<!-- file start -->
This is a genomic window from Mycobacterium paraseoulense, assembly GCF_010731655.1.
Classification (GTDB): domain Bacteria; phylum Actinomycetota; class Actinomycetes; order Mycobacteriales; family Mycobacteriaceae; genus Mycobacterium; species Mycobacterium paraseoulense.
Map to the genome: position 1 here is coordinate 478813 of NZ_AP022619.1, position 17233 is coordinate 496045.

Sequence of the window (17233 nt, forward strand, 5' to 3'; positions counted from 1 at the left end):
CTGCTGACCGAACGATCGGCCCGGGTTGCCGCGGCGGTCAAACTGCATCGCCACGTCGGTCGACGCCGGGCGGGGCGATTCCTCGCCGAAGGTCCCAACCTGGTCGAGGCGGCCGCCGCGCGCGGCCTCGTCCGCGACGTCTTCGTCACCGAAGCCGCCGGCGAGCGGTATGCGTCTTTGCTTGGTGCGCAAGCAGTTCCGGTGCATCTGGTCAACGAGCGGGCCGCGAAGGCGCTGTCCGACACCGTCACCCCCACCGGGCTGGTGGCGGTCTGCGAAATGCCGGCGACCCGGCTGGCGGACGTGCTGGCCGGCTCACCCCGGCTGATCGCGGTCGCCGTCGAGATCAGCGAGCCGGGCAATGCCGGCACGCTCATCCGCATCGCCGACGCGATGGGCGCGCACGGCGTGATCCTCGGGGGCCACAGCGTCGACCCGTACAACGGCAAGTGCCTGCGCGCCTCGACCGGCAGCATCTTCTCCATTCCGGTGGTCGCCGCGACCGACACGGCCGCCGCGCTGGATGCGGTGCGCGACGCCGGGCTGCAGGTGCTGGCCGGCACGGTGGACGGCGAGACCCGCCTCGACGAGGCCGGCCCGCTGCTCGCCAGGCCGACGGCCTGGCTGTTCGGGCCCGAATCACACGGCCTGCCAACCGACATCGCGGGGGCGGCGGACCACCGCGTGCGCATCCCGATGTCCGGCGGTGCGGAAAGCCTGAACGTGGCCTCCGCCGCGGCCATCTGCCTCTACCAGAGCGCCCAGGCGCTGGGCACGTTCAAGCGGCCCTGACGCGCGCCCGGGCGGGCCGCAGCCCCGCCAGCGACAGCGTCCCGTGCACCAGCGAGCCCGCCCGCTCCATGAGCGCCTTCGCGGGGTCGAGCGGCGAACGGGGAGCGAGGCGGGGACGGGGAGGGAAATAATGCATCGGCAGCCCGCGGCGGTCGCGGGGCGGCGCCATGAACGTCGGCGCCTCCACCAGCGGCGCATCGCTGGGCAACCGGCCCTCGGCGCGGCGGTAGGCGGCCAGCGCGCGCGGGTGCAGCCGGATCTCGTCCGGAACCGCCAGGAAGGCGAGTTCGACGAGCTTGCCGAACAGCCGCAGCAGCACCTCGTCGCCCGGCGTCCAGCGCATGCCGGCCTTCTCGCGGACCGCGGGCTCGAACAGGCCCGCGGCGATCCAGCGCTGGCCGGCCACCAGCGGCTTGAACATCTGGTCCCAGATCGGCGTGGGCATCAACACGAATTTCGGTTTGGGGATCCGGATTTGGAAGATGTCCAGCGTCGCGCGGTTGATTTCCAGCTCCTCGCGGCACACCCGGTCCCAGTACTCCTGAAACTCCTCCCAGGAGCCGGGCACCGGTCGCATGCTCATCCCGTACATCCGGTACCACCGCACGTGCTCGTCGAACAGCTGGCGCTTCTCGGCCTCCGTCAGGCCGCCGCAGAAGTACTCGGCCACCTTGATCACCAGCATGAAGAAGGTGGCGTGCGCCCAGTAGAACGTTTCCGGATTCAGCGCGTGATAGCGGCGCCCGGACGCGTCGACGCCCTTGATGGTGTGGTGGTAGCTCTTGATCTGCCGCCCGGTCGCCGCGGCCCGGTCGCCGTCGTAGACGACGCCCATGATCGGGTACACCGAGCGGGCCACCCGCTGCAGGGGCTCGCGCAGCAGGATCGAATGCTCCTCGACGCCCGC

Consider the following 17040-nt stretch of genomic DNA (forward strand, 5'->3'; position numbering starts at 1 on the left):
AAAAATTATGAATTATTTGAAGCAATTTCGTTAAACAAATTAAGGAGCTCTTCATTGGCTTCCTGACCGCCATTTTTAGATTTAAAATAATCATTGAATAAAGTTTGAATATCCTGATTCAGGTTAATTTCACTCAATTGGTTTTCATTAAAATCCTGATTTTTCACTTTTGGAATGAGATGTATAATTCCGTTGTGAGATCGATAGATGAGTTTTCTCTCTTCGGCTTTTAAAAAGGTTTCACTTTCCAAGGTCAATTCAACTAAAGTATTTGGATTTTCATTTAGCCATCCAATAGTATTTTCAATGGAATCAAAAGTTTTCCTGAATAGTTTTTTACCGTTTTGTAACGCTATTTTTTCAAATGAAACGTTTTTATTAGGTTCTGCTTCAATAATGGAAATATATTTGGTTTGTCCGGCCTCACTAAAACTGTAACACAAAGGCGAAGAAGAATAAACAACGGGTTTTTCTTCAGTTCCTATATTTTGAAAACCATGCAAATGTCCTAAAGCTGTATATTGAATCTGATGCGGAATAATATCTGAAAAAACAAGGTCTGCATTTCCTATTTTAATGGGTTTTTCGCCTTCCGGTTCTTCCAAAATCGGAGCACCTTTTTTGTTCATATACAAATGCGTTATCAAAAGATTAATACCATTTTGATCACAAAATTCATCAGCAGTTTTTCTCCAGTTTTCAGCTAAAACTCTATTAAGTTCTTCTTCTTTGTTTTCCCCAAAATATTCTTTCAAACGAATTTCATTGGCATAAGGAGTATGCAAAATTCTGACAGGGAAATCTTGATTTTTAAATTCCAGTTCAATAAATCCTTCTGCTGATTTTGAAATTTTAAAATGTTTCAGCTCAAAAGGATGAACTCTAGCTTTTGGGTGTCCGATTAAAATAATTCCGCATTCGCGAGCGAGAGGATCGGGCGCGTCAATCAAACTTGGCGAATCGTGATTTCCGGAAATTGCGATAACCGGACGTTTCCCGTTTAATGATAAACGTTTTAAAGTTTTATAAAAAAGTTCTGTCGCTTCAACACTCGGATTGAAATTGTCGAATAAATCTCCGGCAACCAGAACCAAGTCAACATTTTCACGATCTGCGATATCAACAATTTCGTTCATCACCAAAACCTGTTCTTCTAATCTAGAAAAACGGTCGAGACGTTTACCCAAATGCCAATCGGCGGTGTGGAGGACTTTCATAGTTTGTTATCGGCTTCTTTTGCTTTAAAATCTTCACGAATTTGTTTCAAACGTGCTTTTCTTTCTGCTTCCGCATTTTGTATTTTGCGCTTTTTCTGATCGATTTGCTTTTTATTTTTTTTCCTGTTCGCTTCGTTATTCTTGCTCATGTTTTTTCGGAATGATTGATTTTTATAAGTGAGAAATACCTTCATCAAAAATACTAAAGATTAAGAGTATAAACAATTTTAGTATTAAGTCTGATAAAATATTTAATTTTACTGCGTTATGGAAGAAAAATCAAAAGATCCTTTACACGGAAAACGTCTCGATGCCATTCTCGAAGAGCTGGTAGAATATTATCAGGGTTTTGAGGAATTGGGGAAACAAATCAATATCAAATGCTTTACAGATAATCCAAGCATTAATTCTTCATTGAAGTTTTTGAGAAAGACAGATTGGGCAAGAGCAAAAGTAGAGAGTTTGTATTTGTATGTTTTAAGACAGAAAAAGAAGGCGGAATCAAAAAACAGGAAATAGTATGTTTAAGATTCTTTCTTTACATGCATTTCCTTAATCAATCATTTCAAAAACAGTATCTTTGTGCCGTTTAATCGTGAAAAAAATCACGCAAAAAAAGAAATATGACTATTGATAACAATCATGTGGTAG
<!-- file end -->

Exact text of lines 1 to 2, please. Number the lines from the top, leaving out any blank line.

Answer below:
This is a genomic window from Mycobacterium paraseoulense, assembly GCF_010731655.1.
Classification (GTDB): domain Bacteria; phylum Actinomycetota; class Actinomycetes; order Mycobacteriales; family Mycobacteriaceae; genus Mycobacterium; species Mycobacterium paraseoulense.